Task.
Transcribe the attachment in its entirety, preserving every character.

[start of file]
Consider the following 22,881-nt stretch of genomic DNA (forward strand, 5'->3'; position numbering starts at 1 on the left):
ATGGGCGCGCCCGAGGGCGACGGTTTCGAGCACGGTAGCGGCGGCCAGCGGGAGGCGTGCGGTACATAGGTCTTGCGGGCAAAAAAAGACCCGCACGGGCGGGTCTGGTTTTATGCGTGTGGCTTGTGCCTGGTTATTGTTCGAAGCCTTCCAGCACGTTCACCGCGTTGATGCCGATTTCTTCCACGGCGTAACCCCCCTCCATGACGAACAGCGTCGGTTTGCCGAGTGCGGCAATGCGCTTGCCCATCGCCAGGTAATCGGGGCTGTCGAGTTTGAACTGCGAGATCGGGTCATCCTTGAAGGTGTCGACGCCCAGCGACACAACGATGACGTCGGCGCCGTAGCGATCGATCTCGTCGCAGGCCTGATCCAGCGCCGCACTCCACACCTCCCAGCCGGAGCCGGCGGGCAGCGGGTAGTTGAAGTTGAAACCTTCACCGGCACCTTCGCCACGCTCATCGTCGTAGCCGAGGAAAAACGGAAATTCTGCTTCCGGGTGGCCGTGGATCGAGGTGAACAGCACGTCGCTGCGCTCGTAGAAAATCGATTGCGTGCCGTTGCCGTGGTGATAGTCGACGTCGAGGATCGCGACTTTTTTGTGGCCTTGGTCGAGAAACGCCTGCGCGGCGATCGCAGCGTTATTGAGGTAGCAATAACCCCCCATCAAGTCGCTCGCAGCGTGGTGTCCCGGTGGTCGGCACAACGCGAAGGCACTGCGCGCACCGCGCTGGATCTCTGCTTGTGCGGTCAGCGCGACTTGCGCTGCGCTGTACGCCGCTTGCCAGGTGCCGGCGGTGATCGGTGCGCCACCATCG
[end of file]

Consider the following 22,881-nt stretch of genomic DNA (forward strand, 5'->3'; position numbering starts at 1 on the left):
ATGGGCGCGCCCGAGGGCGACGGTTTCGAGCACGGTAGCGGCGGCCAGCGGGAGGCGTGCGGTACATAGGTCTTGCGGGCAAAAAAAGACCCGCACGGGCGGGTCTGGTTTTATGCGTGTGGCTTGTGCCTGGTTATTGTTCGAAGCCTTCCAGCACGTTCACCGCGTTGATGCCGATTTCTTCCACGGCGTAACCCCCCTCCATGACGAACAGCGTCGGTTTGCCGAGTGCGGCAATGCGCTTGCCCATCGCCAGGTAATCGGGGCTGTCGAGTTTGAACTGCGAGATCGGGTCATCCTTGAAGGTGTCGACGCCCAGCGACACAACGATGACGTCGGCGCCGTAGCGATCGATCTCGTCGCAGGCCTGATCCAGCGCCGCACTCCACACCTCCCAGCCGGAGCCGGCGGGCAGCGGGTAGTTGAAGTTGAAACCTTCACCGGCACCTTCGCCACGCTCATCGTCGTAGCCGAGGAAAAACGGAAATTCTGCTTCCGGGTGGCCGTGGATCGAGGTGAACAGCACGTCGCTGCGCTCGTAGAAAATCGATTGCGTGCCGTTGCCGTGGTGATAGTCGACGTCGAGGATCGCGACTTTTTTGTGGCCTTGGTCGAGAAACGCCTGCGCGGCGATCGCAGCGTTATTGAGGTAGCAATAACCCCCCATCAAGTCGCTCGCAGCGTGGTGTCCCGGTGGTCGGCACAACGCGAAGGCACTGCGCGCACCGCGCTGGATCTCTGCTTGTGCGGTCAGCGCGACTTGCGCTGCGCTGTACGCCGCTTGCCAGGTGCCGGCGGTGATCGGTGCGCCACCATCG